• Recycle nutrients. Although most growers focus on nitrogen, cover crops may also help recycle other nutrients by reducing erosion, building soil organic matter, and increasing soil biological activity.
  • Protect water quality. When cover crops scavenge residual soil N, they can reduce N losses to drainage water. Covers also reduce erosion and the losses of both phosphorus and pesticides that are bound to the sediments.
  • Enhance wildlife habitat. Cover crops can provide water, cover, and food for birds and other wildlife and increase landscape diversity. They may also provide habitat for pollinators and other beneficial insects.

How to Select Appropriate Covers

In addition to deciding the particular benefits or objectives you want from a cover crop, you need to:

  • Consider your cropping/tillage system. You will need to understand the time windows that are available for cover crops in each system. You also need to know how compatible the different crop types (both cover and cash) will be during each window.
  • Decide if you want the cold to terminate the cover. Cold winters will kill certain cover crops. You must weigh whether you prefer one of these winter-kill covers, or one that will grow again in spring.
  • Understand your climate. The climate in your region affects how long the growing season will be for the cover crop you plant.
  • Consider your soil types/natural drainage class/tile drainage. Some cover crops tolerate wet or droughty conditions while others do not.
  • Decide if you want a single species or mixture. It is often easier to manage a single, simple cover crop species; however, a mix of species can provide multiple benefits and improve soil biological activity more quickly.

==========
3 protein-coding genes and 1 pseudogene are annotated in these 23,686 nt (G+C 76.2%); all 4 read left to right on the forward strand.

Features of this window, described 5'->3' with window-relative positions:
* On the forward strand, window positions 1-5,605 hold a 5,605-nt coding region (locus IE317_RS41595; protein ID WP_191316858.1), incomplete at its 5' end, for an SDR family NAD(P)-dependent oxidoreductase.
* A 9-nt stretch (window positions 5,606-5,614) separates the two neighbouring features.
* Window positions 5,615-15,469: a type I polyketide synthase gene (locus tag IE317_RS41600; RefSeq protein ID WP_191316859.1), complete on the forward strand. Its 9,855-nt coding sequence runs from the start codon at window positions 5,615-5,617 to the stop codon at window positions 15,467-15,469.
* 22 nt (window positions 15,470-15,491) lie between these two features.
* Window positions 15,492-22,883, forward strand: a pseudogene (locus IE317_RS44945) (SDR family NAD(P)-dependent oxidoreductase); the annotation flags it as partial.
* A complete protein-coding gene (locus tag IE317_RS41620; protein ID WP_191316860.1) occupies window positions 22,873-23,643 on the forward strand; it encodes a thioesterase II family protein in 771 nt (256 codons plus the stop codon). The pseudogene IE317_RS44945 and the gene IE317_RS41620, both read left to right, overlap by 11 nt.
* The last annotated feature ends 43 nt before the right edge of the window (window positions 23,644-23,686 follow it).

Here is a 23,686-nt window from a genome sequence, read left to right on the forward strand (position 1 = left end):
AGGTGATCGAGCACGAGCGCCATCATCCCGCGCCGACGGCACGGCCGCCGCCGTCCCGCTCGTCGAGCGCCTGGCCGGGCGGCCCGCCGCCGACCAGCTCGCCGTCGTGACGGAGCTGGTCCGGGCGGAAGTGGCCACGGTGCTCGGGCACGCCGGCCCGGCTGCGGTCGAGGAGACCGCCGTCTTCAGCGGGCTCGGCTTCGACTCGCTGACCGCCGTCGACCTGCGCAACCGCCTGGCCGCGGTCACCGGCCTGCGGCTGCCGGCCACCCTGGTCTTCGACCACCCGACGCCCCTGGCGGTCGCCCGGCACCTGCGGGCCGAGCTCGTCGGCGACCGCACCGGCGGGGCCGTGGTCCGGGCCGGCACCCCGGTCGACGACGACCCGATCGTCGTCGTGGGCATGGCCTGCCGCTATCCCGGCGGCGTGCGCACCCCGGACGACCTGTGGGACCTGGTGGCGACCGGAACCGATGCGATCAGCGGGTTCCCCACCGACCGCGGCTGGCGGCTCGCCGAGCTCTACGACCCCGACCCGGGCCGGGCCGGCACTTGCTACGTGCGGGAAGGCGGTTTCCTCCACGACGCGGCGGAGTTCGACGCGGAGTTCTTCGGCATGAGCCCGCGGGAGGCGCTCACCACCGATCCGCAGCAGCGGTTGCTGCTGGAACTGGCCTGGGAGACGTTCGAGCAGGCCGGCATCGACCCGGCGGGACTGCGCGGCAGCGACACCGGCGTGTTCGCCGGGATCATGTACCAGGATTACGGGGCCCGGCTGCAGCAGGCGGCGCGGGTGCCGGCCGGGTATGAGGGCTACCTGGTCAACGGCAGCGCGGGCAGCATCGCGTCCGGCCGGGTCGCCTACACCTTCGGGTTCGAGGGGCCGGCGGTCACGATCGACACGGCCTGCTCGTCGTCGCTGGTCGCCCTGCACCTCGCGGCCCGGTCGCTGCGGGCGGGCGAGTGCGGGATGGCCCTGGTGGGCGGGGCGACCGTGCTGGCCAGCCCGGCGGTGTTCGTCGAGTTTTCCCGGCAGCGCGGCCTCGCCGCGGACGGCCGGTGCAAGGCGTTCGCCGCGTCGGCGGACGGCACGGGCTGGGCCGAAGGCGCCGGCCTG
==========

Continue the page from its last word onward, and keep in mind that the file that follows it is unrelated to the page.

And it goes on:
• Consider potential herbicide carryover. The herbicide program in your current system may affect suitable cover crops that you can plant.

Common Seeding Methods

Another important cover crop consideration is the seeding method. Common seeding methods include:

  • Drilling or split-row planting. These are generally the most reliable seeding methods because they provide good seed-to-soil contact. The disadvantage to these methods is that seeding is delayed until after you harvest the cash crop. Consider earlier maturing cash crop hybrids and varieties to allow more time for cover crop growth in the fall.
This photo shows a drill seeding a cover crop.

Figure 1. Using a drill to seed a cover crop.

  • Broadcast seeding with or without shallow incorporation. With these methods, you may broadcast seed on harvested cropland and incorporate it shallowly with harrows or vertical tillage tools. This provides fluffing or cutting of crop residues to improve seed-to-soil contact. Broadcast seeding after harvest without incorporation is also possible, but it will generally be less reliable. Some cover crops (such as peas) cannot be broadcast as they establish very poorly with this method.